Why does Mrs. Shimerda resent the Burdens at times in My Antonia?

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dymatsuoka | (Level 1) Distinguished Educator

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Mrs. Shimerda resents the Burdens at times because they are well-off enough to live comfortably, and she and her family have nothing.  As Grandmother kindly explains to Jim,

"a body never knows what traits poverty might bring out in 'em.  It makes a woman grasping to see her children want for things" (Book 1, Chapter 13).

Although Jim's grandmother takes a tolerant attitude towards Mrs. Shimerda's often rude behavior, her evaluation of the family's situation is only partly right.  Mrs. Shimerda is a shrewd woman who was the driving force in the decision to bring the family to America.  Although the Shimerdas enjoyed a good life in Bohemia, living comfortably and even saving some money, Mrs. Shimerda wanted more, especially for her son Ambrosh.  As Antonia explains,

"All the time she say: 'America big country; much money, much land for my boys, much husband for my girls'.  My papa, he cry for leave his old friends...but my mama, she want Ambrosch for be rich with many cattle" (Book 1, Chapter 13).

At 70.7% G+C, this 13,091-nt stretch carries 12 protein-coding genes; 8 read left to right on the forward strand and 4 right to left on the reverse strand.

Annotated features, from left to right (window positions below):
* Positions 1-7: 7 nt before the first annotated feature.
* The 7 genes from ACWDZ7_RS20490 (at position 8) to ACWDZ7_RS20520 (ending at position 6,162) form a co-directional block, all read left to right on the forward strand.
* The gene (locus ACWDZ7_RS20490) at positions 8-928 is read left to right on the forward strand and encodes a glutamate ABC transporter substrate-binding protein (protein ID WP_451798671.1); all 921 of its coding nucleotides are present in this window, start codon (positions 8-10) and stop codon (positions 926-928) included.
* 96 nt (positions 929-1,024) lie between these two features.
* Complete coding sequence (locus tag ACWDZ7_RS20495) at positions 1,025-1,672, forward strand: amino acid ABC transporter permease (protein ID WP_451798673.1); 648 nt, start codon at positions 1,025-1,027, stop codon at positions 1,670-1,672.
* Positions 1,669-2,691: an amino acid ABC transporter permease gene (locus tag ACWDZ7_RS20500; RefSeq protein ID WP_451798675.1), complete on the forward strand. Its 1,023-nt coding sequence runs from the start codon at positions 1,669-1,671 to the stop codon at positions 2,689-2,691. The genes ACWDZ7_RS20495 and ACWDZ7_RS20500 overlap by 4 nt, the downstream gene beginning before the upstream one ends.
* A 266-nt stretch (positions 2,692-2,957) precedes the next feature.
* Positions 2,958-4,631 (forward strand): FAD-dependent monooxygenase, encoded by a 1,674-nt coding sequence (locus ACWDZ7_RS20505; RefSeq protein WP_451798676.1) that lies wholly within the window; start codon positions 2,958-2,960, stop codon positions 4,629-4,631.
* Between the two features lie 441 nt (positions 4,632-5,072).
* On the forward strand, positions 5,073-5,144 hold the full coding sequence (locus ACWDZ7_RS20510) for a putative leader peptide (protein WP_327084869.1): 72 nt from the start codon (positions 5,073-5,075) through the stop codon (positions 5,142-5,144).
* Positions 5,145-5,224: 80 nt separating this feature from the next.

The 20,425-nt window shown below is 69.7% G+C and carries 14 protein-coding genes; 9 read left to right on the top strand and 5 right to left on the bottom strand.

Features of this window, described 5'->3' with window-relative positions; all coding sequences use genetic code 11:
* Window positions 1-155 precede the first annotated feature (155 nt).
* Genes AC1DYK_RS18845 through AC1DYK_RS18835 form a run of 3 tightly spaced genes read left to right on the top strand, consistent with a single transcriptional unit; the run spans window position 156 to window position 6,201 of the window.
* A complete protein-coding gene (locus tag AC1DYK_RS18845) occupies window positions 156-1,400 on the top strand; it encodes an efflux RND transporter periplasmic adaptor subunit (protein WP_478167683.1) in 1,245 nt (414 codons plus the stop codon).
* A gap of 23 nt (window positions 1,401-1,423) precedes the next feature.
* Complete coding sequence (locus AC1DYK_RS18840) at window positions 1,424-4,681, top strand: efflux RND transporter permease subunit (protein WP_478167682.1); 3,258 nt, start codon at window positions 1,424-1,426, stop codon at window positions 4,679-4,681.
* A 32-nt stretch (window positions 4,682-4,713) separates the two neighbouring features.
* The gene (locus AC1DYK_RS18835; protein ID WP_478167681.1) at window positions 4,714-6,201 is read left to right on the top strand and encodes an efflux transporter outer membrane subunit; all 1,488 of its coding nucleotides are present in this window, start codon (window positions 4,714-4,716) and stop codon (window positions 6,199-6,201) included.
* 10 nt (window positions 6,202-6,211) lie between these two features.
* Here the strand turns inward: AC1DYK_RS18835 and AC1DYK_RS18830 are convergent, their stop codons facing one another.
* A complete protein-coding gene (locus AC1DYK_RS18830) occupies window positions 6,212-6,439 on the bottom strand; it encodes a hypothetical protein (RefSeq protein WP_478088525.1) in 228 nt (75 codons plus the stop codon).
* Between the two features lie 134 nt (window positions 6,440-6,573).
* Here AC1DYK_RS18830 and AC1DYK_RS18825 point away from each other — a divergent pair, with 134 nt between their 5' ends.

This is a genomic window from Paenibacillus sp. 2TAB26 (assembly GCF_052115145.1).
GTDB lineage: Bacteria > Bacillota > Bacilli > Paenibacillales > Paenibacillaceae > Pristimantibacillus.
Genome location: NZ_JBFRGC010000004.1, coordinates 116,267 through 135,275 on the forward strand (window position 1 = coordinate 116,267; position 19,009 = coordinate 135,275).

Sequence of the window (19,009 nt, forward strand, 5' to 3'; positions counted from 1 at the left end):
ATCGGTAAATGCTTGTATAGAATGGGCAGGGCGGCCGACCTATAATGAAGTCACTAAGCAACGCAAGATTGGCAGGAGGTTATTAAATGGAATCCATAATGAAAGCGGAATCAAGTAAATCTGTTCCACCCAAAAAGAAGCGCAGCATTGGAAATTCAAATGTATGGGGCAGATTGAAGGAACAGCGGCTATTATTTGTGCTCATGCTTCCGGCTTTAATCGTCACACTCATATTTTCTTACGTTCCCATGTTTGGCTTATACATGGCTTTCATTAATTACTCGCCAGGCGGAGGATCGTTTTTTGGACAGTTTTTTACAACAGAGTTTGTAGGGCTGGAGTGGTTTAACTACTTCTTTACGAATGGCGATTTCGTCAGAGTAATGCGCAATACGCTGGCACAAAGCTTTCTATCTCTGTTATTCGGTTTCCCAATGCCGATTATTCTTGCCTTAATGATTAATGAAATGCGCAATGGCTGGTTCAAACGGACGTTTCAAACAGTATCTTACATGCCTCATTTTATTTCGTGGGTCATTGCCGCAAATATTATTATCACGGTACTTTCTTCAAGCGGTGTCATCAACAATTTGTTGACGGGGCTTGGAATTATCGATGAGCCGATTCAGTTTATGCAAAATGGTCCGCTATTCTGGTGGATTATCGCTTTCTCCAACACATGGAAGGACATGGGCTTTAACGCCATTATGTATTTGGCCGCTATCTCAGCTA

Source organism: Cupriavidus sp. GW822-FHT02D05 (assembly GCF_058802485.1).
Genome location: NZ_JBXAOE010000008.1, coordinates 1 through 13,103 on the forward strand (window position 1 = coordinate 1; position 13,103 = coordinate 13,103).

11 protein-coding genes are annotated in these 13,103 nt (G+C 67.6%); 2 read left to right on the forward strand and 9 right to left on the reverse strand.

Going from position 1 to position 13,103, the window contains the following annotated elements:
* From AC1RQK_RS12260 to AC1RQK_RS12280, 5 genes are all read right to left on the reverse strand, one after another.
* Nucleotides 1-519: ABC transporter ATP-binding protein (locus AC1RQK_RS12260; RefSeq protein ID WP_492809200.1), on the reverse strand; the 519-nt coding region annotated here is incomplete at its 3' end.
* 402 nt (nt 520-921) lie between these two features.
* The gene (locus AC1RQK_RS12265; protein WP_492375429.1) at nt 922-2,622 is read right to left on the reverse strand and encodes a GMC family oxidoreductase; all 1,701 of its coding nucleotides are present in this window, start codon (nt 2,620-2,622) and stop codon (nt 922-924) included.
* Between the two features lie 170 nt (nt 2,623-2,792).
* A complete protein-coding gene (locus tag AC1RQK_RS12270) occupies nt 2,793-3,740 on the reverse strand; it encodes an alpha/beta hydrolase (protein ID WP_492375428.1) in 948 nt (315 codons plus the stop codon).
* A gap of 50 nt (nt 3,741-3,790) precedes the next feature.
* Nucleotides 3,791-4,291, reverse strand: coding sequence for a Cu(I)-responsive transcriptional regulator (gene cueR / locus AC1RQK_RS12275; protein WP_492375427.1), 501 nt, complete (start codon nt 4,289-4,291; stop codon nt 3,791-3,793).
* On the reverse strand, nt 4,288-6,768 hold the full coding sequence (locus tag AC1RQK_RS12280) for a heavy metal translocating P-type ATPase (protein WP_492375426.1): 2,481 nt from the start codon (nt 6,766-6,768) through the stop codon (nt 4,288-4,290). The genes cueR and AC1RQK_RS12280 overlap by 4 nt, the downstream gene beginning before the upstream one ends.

It must indeed hurt Mrs. Shimerda greatly to see her family suffer so, living in a hovel with almost nothing to eat.  But she is by nature selfish and acquisitive; as exemplified by the facts that she has pressured her husband to leave the homeland that he loves even though it eventually destroys him, and she takes the only "nice bed" in the hovel, "with pillows from (the family's) own geese in Bohemie" while her daughters huddle in caves at the back of the dwelling like burrowing badgers (Book 1, Chapter 10).  Mrs. Shimerda is essentially jealous of the Burdens.  Although she does show some gratitude for the generous help given her family by Jim and his grandparents, she is bitter that they who appear to have so much do not do more to help their struggling neighbors.  Antonia expresses the thought behind her mother's behavior, demanding of Jim angrily,

"Your grandfather is rich...why he not help my papa?" (Book 1, Chapter 13).

Mrs. Shimerda is frustrated and bitter that even the constant help and hospitality extended to the Shimerdas by the Burdens is not enough to get her and her family to where they want to be.

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